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Tips for preventing catastrophic grain bin falls on your farm

Post written by Carrie Busic

shutterstock_163964465Because harvest season is a busy time for agricultural workers who are usually working longer hours with heavier workloads, it is an ideal time to remind your staff about the risks of common farm accidents such as bin-related falls.

An accidental fall from a high grain bin can lead to serious injury, long and expensive medical treatment and an interruption in productivity at the most critical time of the year. Unfortunately, we see many claims from this type of activity at this time when farm workers are more fatigued and distracted.

Here are few precautions you can take to make your property safer for staff and help them avoid bin-related falls.

For agricultural workers:

  • Stay hands free. This FARMTALK newspaper article discusses how farmer Brian Flatt was seriously injured in a fall from a bin when climbing the ladder while carrying tools. His 20 to 25 foot fall will require at least two surgeries and 12 weeks of recovery time. Always store tools in a tool belt, carry a backpack or attach what you need to your body. That way, you can keep your hands free and unencumbered for climbing.
  • Wear a waist belt or harness. Bins can be 60 feet high or taller. If you were washing windows outside of a six-story office building, you’d wear a harness or rope yourself off. There’s no reason farm workers shouldn’t take similar precautions when climbing a high grain bin that exposes them to the possibility of a dangerous or deadly fall. In addition, climbing a ladder that’s not attached to a bin, especially when it’s positioned on soft or shaky ground, is a risky proposition.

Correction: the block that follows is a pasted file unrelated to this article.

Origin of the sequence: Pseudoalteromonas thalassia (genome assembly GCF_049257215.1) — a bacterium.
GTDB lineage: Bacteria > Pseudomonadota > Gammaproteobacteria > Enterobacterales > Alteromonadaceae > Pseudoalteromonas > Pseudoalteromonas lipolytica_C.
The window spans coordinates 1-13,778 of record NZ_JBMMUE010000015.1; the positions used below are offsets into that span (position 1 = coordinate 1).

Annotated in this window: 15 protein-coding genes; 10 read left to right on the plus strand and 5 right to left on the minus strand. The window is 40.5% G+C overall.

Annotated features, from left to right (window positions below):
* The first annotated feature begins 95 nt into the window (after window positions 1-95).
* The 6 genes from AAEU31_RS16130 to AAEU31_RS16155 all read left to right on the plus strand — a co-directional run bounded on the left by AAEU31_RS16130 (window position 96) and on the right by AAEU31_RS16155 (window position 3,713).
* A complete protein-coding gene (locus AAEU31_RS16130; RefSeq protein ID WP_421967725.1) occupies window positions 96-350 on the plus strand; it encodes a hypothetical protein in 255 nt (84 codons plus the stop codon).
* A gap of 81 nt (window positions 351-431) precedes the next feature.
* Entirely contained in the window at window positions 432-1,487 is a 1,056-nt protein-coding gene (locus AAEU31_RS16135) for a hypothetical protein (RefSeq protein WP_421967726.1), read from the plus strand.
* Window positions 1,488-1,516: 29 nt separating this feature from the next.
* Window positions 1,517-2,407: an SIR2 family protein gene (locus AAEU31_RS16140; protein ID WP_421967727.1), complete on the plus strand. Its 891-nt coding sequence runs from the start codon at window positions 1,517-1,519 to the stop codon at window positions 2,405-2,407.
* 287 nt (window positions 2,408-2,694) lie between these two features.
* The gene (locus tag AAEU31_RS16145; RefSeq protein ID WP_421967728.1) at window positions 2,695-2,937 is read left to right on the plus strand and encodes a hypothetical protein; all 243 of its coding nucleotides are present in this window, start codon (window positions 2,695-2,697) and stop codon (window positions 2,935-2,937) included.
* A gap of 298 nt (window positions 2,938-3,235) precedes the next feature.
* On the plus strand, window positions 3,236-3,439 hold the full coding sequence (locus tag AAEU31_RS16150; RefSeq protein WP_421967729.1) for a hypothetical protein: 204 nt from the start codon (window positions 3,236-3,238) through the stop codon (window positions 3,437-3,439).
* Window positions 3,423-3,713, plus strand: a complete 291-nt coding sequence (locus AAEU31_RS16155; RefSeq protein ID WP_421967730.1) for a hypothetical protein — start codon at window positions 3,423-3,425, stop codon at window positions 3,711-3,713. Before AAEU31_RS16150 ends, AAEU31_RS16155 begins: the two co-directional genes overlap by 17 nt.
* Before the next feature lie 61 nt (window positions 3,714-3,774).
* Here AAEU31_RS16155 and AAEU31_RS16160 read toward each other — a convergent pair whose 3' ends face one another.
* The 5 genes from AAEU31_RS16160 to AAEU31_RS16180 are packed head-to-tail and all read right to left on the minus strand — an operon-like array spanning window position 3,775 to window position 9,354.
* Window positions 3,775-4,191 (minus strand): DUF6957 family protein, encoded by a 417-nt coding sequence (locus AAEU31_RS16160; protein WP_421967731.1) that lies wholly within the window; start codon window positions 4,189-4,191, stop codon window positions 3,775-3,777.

• Watch out for icy rungs. Never climb ladder rungs that could be icy. Other cold-weather climbing risks include clunky boots that keep your feet from making clean contact with rungs and gloves or bulky coats that impede movement. Encourage people to take similar precautions when working on high forklifts or heavy equipment buckets.

For farm owners:

  • Consider structural alterations. If your grain bin doesn’t come with a ladder cage or steps rather than ladder rungs, consider investing in these important structural changes. Remember, the cost of medical and legal bills resulting from an accident could be much higher.
  • Insist on common-sense precautions. People aren’t always as sure-footed as they think they are. Post signs and make sure workers are trained in safety techniques, and alert them if they violate important rules.

Let’s make it a safe harvest season and beyond for all.

Do you have any safety tips to pass along? If so, post them in the Comments section below.

For more information about the risks associated with grain bin falls and how to protect your farm against them, contact your local independent insurance agent. For a list of independent agents in your area, click here.

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